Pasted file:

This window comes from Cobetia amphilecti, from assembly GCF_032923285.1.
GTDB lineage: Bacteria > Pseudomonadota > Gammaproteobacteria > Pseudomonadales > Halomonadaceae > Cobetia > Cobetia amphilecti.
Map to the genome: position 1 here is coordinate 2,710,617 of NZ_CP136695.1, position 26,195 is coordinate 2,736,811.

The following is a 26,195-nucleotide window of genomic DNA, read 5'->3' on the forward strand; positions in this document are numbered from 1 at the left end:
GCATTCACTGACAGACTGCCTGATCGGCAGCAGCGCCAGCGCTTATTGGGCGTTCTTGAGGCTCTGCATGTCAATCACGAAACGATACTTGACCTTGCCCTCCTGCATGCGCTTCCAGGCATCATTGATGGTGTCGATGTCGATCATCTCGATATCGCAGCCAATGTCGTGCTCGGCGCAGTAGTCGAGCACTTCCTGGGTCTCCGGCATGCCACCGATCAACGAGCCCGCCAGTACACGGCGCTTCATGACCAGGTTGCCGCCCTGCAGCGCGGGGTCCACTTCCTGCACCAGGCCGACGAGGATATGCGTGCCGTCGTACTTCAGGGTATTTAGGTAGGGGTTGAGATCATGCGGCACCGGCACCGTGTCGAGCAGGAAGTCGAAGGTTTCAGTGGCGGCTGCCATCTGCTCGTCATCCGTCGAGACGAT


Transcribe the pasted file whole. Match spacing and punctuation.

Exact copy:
This window comes from Cobetia amphilecti, from assembly GCF_032923285.1.
GTDB lineage: Bacteria > Pseudomonadota > Gammaproteobacteria > Pseudomonadales > Halomonadaceae > Cobetia > Cobetia amphilecti.
Map to the genome: position 1 here is coordinate 2,710,617 of NZ_CP136695.1, position 26,195 is coordinate 2,736,811.

The following is a 26,195-nucleotide window of genomic DNA, read 5'->3' on the forward strand; positions in this document are numbered from 1 at the left end:
GCATTCACTGACAGACTGCCTGATCGGCAGCAGCGCCAGCGCTTATTGGGCGTTCTTGAGGCTCTGCATGTCAATCACGAAACGATACTTGACCTTGCCCTCCTGCATGCGCTTCCAGGCATCATTGATGGTGTCGATGTCGATCATCTCGATATCGCAGCCAATGTCGTGCTCGGCGCAGTAGTCGAGCACTTCCTGGGTCTCCGGCATGCCACCGATCAACGAGCCCGCCAGTACACGGCGCTTCATGACCAGGTTGCCGCCCTGCAGCGCGGGGTCCACTTCCTGCACCAGGCCGACGAGGATATGCGTGCCGTCGTACTTCAGGGTATTTAGGTAGGGGTTGAGATCATGCGGCACCGGCACCGTGTCGAGCAGGAAGTCGAAGGTTTCAGTGGCGGCTGCCATCTGCTCGTCATCCGTCGAGACGAT